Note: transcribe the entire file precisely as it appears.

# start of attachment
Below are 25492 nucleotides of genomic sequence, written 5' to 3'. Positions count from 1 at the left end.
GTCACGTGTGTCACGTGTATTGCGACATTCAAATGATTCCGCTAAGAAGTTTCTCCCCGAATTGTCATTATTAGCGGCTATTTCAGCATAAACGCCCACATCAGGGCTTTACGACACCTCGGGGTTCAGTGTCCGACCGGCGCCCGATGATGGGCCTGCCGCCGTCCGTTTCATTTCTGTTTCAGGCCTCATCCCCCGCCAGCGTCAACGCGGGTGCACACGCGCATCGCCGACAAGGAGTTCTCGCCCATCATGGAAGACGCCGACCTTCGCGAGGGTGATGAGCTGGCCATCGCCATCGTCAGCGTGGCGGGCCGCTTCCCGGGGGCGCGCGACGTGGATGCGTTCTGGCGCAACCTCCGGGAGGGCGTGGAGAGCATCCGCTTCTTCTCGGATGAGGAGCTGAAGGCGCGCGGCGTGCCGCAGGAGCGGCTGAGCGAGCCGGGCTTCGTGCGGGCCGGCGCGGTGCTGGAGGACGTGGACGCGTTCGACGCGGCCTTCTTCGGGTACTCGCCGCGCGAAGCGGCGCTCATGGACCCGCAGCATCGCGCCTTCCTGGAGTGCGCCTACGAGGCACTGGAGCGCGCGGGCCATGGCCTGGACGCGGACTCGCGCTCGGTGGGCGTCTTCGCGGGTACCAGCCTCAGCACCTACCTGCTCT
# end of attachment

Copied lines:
Below are 25492 nucleotides of genomic sequence, written 5' to 3'. Positions count from 1 at the left end.
GTCACGTGTGTCACGTGTATTGCGACATTCAAATGATTCCGCTAAGAAGTTTCTCCCCGAATTGTCATTATTAGCGGCTATTTCAGCATAAACGCCCACATCAGGGCTTTACGACACCTCGGGGTTCAGTGTCCGACCGGCGCCCGATGATGGGCCTGCCGCCGTCCGTTTCATTTCTGTTTCAGGCCTCATCCCCCGCCAGCGTCAACGCGGGTGCACACGCGCATCGCCGACAAGGAGTTCTCGCCCATCATGGAAGACGCCGACCTTCGCGAGGGTGATGAGCTGGCCATCGCCATCGTCAGCGTGGCGGGCCGCTTCCCGGGGGCGCGCGACGTGGATGCGTTCTGGCGCAACCTCCGGGAGGGCGTGGAGAGCATCCGCTTCTTCTCGGATGAGGAGCTGAAGGCGCGCGGCGTGCCGCAGGAGCGGCTGAGCGAGCCGGGCTTCGTGCGGGCCGGCGCGGTGCTGGAGGACGTGGACGCGTTCGACGCGGCCTTCTTCGGGTACTCGCCGCGCGAAGCGGCGCTCATGGACCCGCAGCATCGCGCCTTCCTGGAGTGCGCCTACGAGGCACTGGAGCGCGCGGGCCATGGCCTGGACGCGGACTCGCGCTCGGTGGGCGTCTTCGCGGGTACCAGCCTCAGCACCTACCTGCTCT